from the chitanimo-bay dept
Back in February, we brought you the delightful news that the Chicago police department was rather broadly known to be operating what was essentially a CIA-style black site within the neighborhood of Homan Square. This facility, located in a rough West Side neighborhood of the city, featured such practices as off-the-books detention, lawyer-less interrogations, and the occasional fatality. This place, where detainees would disappear for hours or days, seemed to be a vacuum of civil liberties and instead operated under the theory that Chicago police were rulers over all, and were owed whatever they demanded. The original Guardian link detailed a number of witness stories from those who had been detained at Homan Square, but very little information was available about exactly how widely the facility was being used.
Thanks to the Guardian's FOIA efforts, however, we have some clarity on how much Homan Square is used and how the police detain people there, and, well, it's extremely chilling to anyone with a modicum of interest in civil liberties.
At least 3,500 Americans have been detained inside a Chicago police warehouse described by some of its arrestees as a secretive interrogation facility, newly uncovered records reveal. Of the thousands held in the facility known as Homan Square over a decade, 82% were black. Only three received documented visits from an attorney, according to a cache of documents obtained when the Guardian sued the police.I wasn't a math major, but three out of thirty-five hundred detainees receiving visits from counsel is something like not-enough-percent. And before anyone goes off on the dangers of the West Side of Chicago or goes off prospecting for dirt on those detained, a review of the charges against many of those detained at Homan Square are laughably mundane. And that's when charges were filed to begin with.
Despite repeated denials from the Chicago police department that the warehouse is a secretive, off-the-books anomaly, the Homan Square files begin to show how the city’s most vulnerable people get lost in its criminal justice system.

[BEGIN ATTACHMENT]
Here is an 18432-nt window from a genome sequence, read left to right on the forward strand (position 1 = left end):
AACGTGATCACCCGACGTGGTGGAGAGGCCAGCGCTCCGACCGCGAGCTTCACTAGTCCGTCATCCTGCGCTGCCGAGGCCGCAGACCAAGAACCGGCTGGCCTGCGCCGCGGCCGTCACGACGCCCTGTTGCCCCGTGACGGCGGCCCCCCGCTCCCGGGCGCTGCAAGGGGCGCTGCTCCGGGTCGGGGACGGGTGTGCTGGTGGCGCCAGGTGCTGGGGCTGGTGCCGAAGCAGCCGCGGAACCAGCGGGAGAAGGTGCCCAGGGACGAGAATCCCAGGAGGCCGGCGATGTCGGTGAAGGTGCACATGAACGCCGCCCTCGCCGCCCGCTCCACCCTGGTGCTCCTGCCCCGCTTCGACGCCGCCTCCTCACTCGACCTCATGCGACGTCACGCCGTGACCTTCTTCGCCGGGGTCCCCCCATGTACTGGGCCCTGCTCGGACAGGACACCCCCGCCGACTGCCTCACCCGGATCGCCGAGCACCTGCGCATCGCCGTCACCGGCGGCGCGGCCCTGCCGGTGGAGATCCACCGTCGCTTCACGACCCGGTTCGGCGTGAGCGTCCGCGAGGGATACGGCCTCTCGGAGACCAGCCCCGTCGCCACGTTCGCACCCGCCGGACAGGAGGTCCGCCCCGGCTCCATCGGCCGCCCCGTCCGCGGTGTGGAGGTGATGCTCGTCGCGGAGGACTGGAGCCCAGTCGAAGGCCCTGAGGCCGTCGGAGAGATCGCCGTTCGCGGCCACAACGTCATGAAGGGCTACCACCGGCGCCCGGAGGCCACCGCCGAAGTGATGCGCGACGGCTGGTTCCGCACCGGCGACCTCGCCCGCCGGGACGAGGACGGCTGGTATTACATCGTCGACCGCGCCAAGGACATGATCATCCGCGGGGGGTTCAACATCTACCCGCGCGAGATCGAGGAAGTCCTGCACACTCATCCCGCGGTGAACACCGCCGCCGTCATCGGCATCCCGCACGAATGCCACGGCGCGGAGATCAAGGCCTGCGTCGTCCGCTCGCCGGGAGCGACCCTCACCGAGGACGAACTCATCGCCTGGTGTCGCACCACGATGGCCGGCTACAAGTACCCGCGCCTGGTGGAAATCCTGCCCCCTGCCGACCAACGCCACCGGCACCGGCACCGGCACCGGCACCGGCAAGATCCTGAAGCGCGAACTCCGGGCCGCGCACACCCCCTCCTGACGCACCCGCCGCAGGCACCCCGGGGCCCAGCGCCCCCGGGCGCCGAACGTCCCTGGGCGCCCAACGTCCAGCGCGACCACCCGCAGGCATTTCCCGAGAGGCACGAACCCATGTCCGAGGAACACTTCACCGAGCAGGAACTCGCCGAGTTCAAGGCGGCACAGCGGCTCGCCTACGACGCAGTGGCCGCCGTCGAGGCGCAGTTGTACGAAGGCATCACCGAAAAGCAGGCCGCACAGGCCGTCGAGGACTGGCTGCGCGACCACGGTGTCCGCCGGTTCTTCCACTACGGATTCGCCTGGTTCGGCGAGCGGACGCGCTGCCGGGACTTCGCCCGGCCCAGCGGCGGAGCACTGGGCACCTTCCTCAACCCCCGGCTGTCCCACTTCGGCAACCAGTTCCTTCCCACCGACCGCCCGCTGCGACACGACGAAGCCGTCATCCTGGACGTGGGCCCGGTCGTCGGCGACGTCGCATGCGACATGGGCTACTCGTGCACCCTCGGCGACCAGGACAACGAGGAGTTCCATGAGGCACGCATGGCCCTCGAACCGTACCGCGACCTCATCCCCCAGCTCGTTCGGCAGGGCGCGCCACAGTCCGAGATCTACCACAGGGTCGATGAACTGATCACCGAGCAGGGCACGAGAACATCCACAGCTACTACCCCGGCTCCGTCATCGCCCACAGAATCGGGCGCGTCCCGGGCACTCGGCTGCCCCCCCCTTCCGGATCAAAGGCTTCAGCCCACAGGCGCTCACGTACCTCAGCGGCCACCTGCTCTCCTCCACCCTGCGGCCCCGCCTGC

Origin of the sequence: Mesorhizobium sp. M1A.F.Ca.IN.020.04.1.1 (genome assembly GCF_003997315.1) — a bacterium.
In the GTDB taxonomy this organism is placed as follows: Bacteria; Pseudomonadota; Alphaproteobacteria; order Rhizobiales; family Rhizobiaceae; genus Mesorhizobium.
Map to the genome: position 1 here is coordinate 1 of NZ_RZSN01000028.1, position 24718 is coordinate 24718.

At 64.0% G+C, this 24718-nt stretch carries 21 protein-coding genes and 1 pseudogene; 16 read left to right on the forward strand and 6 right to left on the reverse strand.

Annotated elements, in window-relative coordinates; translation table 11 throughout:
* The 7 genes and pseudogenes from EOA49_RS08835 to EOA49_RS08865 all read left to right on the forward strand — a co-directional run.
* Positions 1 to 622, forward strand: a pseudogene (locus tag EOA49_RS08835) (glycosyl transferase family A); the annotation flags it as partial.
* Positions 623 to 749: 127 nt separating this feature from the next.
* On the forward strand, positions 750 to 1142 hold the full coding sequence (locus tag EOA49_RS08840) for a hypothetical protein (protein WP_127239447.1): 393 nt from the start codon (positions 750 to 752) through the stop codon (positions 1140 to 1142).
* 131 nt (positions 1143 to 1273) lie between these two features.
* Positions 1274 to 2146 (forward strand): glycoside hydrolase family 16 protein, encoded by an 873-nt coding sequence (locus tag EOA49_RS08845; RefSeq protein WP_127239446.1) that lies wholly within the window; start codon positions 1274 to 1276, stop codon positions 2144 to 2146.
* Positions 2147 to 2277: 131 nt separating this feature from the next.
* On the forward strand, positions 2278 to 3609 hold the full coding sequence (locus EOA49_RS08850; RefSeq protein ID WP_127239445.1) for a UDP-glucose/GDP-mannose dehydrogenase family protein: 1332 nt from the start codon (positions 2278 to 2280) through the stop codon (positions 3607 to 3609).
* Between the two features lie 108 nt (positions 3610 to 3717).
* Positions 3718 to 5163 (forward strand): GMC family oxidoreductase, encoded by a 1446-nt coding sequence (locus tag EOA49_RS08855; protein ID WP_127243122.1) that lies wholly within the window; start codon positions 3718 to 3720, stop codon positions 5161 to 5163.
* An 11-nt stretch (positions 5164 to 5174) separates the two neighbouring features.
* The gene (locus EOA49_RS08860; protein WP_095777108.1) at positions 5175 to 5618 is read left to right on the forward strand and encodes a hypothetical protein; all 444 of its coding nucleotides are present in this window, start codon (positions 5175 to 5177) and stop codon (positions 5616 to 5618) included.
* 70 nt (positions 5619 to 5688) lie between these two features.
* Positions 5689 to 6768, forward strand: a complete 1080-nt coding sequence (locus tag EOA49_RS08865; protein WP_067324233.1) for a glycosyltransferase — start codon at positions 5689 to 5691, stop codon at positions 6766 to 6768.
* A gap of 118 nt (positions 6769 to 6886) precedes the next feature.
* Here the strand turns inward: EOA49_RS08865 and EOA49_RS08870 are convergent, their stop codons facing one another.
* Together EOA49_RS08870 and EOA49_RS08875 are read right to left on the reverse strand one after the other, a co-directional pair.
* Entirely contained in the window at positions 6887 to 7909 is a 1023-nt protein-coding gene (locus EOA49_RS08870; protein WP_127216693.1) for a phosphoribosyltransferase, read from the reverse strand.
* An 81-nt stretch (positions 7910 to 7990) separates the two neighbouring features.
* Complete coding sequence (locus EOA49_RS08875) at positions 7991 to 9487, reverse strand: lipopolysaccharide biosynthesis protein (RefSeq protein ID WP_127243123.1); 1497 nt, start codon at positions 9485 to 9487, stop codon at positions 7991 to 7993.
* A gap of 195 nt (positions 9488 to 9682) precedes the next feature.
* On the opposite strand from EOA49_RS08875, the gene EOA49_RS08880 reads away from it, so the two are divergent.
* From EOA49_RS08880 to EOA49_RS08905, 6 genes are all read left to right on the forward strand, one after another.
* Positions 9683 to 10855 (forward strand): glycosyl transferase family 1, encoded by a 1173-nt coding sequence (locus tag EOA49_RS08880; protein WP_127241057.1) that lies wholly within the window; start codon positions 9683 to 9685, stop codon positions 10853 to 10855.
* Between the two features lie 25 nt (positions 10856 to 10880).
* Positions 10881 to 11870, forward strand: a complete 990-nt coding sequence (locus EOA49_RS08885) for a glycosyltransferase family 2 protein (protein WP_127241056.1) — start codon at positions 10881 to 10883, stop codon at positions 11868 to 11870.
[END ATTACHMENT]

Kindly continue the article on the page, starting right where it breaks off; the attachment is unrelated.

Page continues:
Documents indicate the detainees are a group of disproportionately minority citizens, many accused of low-level drug crimes, faced with incriminating themselves before their arrests appeared in a booking system by which their families and attorneys might find them.The CPD response to this, even after the initial story broke months ago, has been that Homan Square isn't a black site, it's simply an undercover base for Chicago police, which, you know, you say tomato, I say black site. Either way, the city's long-running denial maintains that all those arrested are indeed processed through the booking system and can be found by attorneys and families, except the detainees at Homan Square aren't arrested until they're booked at another station, so that doesn't mean anything at all. The Guardian's review of the records show that most of these detentions have occurred under the watchful gaze of Mayor Rahm Emanuel, most of those eventually charged with a crime were charged with anything from traffic violations to drug possession, and under ten-percent of detainees were white, despite whites making up a third of the city's population. And these records only go back to 2004. Homan Square has been in operation since 1995.
After the facts are presented, the article includes the usual quotes from civil rights leaders who lament their own lack of surprise at all of this and who wonder blissfully if anyone will do anything about Homan Square this go around. To hell with that. If you have a brain cell to spare on civil rights for an entire city's population, this ought to both shock you and make you very, very angry.